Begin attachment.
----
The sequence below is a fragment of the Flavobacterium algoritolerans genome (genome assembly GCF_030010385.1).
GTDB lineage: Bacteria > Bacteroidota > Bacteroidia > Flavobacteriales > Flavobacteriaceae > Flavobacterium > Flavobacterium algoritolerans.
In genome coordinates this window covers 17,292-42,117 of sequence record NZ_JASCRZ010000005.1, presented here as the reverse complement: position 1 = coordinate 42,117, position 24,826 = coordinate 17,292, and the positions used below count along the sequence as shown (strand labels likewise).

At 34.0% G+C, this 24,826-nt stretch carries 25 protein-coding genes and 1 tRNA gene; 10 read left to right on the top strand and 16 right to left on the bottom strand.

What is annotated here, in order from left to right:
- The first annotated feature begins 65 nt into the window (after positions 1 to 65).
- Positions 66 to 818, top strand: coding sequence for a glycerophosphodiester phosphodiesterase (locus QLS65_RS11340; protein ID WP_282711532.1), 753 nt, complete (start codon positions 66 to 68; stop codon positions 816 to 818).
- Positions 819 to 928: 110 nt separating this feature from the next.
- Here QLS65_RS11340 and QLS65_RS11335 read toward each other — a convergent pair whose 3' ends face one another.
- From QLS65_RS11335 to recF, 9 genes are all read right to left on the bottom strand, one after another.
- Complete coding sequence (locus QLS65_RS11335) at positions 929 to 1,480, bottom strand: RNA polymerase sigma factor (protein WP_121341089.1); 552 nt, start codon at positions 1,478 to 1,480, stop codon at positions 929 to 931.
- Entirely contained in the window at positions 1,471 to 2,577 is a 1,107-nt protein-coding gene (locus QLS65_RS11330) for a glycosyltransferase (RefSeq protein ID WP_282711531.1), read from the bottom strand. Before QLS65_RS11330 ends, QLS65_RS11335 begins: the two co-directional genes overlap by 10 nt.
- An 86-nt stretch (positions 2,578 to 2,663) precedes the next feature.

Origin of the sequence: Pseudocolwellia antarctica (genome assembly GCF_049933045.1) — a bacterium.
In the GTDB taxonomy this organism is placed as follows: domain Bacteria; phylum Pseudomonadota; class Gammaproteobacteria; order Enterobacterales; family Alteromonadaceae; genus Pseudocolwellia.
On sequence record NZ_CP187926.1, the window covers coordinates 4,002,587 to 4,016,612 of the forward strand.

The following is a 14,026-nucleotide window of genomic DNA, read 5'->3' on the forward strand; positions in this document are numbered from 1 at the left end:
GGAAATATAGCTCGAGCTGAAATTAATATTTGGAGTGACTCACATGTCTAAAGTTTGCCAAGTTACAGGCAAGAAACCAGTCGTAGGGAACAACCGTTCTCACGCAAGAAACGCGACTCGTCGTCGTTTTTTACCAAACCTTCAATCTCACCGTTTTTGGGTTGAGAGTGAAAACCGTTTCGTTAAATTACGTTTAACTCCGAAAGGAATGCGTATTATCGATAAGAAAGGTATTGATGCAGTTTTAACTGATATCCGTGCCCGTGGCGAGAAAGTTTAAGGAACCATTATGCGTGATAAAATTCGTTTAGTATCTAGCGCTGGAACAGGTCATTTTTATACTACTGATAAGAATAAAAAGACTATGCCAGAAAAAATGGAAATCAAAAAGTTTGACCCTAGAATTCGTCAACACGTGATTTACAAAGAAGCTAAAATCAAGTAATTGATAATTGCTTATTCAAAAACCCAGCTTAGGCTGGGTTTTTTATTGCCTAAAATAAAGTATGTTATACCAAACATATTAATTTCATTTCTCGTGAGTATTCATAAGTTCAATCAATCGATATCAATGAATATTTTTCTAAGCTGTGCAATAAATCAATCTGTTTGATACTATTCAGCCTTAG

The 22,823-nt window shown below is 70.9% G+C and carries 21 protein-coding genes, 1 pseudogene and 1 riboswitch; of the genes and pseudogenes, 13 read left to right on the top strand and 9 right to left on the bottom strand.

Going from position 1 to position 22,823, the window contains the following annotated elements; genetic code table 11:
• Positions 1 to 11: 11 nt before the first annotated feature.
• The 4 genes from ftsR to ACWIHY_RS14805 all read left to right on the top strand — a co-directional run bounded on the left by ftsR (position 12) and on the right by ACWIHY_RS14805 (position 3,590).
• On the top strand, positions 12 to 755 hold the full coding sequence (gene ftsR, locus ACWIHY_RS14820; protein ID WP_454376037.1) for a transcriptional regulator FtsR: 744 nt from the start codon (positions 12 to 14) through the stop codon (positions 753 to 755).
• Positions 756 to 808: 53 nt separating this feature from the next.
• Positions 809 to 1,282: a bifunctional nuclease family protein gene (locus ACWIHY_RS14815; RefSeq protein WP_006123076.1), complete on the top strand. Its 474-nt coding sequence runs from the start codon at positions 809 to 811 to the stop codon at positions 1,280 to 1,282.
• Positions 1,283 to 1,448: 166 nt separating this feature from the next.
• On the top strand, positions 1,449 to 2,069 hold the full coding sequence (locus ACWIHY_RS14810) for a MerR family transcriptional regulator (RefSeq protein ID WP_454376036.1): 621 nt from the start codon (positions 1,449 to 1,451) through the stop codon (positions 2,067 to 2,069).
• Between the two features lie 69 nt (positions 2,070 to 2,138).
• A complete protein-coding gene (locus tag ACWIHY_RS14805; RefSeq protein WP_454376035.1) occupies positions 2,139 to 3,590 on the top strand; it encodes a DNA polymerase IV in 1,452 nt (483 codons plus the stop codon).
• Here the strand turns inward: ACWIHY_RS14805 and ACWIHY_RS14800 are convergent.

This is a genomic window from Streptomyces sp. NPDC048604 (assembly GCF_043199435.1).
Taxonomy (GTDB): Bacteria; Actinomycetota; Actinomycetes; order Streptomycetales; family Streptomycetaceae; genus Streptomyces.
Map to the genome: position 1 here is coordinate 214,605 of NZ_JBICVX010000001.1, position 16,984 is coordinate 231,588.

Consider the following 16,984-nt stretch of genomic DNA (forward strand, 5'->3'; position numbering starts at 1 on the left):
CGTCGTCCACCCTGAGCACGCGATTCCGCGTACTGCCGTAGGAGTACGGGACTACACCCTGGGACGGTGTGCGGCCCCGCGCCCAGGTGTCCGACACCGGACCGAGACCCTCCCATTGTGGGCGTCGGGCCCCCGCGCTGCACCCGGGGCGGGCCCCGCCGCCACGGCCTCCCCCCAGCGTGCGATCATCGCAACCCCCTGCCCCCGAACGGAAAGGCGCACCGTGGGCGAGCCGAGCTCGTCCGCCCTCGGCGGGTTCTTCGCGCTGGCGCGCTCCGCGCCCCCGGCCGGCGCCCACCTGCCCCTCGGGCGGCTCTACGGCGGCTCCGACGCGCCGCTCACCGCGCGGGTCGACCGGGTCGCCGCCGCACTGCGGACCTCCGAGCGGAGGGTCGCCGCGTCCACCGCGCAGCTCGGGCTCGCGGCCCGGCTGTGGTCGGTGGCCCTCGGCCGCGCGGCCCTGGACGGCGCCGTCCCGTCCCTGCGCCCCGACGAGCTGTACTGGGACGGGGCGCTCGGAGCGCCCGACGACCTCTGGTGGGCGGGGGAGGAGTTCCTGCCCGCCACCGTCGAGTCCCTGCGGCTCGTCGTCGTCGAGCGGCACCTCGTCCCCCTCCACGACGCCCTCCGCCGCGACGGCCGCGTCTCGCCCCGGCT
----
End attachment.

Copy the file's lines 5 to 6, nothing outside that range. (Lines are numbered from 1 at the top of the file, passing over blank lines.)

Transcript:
What is annotated here, in order from left to right:
- The first annotated feature begins 65 nt into the window (after positions 1 to 65).